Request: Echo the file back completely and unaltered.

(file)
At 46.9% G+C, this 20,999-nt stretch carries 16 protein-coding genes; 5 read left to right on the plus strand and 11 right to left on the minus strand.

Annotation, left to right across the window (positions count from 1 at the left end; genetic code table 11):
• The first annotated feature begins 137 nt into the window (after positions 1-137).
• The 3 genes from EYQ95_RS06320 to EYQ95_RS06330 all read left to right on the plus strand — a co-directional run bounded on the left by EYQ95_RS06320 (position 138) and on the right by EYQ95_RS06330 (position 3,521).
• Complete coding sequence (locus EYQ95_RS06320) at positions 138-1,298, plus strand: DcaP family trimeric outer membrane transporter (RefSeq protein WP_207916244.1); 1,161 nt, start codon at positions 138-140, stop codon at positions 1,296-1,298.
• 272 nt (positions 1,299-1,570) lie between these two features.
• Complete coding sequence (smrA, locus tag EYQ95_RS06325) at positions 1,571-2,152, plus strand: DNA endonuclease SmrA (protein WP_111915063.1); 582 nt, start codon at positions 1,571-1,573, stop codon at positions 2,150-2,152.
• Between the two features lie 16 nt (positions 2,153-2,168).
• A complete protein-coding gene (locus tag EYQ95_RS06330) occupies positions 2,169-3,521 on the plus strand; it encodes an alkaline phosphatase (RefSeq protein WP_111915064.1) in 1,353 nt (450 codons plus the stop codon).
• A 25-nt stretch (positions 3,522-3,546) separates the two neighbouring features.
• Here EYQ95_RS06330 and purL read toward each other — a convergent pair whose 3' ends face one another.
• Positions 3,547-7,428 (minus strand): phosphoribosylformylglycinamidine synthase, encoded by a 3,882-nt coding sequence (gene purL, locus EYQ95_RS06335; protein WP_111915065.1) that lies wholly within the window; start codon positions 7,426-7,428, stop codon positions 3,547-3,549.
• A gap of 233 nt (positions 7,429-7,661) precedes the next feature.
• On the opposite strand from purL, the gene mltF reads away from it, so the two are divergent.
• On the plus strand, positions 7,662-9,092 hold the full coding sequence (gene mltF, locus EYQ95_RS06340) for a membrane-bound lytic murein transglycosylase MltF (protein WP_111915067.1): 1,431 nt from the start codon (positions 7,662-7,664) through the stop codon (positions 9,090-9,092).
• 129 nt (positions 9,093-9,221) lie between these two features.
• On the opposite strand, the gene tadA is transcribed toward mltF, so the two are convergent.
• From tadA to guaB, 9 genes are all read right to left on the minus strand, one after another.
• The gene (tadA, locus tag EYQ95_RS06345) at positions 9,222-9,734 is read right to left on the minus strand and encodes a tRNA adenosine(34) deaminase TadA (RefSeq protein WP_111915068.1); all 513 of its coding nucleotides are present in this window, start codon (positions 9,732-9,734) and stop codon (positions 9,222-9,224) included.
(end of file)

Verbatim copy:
At 46.9% G+C, this 20,999-nt stretch carries 16 protein-coding genes; 5 read left to right on the plus strand and 11 right to left on the minus strand.

Annotation, left to right across the window (positions count from 1 at the left end; genetic code table 11):
• The first annotated feature begins 137 nt into the window (after positions 1-137).
• The 3 genes from EYQ95_RS06320 to EYQ95_RS06330 all read left to right on the plus strand — a co-directional run bounded on the left by EYQ95_RS06320 (position 138) and on the right by EYQ95_RS06330 (position 3,521).
• Complete coding sequence (locus EYQ95_RS06320) at positions 138-1,298, plus strand: DcaP family trimeric outer membrane transporter (RefSeq protein WP_207916244.1); 1,161 nt, start codon at positions 138-140, stop codon at positions 1,296-1,298.
• 272 nt (positions 1,299-1,570) lie between these two features.
• Complete coding sequence (smrA, locus tag EYQ95_RS06325) at positions 1,571-2,152, plus strand: DNA endonuclease SmrA (protein WP_111915063.1); 582 nt, start codon at positions 1,571-1,573, stop codon at positions 2,150-2,152.
• Between the two features lie 16 nt (positions 2,153-2,168).
• A complete protein-coding gene (locus tag EYQ95_RS06330) occupies positions 2,169-3,521 on the plus strand; it encodes an alkaline phosphatase (RefSeq protein WP_111915064.1) in 1,353 nt (450 codons plus the stop codon).
• A 25-nt stretch (positions 3,522-3,546) separates the two neighbouring features.
• Here EYQ95_RS06330 and purL read toward each other — a convergent pair whose 3' ends face one another.
• Positions 3,547-7,428 (minus strand): phosphoribosylformylglycinamidine synthase, encoded by a 3,882-nt coding sequence (gene purL, locus EYQ95_RS06335; protein WP_111915065.1) that lies wholly within the window; start codon positions 7,426-7,428, stop codon positions 3,547-3,549.
• A gap of 233 nt (positions 7,429-7,661) precedes the next feature.
• On the opposite strand from purL, the gene mltF reads away from it, so the two are divergent.
• On the plus strand, positions 7,662-9,092 hold the full coding sequence (gene mltF, locus EYQ95_RS06340) for a membrane-bound lytic murein transglycosylase MltF (protein WP_111915067.1): 1,431 nt from the start codon (positions 7,662-7,664) through the stop codon (positions 9,090-9,092).
• 129 nt (positions 9,093-9,221) lie between these two features.
• On the opposite strand, the gene tadA is transcribed toward mltF, so the two are convergent.
• From tadA to guaB, 9 genes are all read right to left on the minus strand, one after another.
• The gene (tadA, locus tag EYQ95_RS06345) at positions 9,222-9,734 is read right to left on the minus strand and encodes a tRNA adenosine(34) deaminase TadA (RefSeq protein WP_111915068.1); all 513 of its coding nucleotides are present in this window, start codon (positions 9,732-9,734) and stop codon (positions 9,222-9,224) included.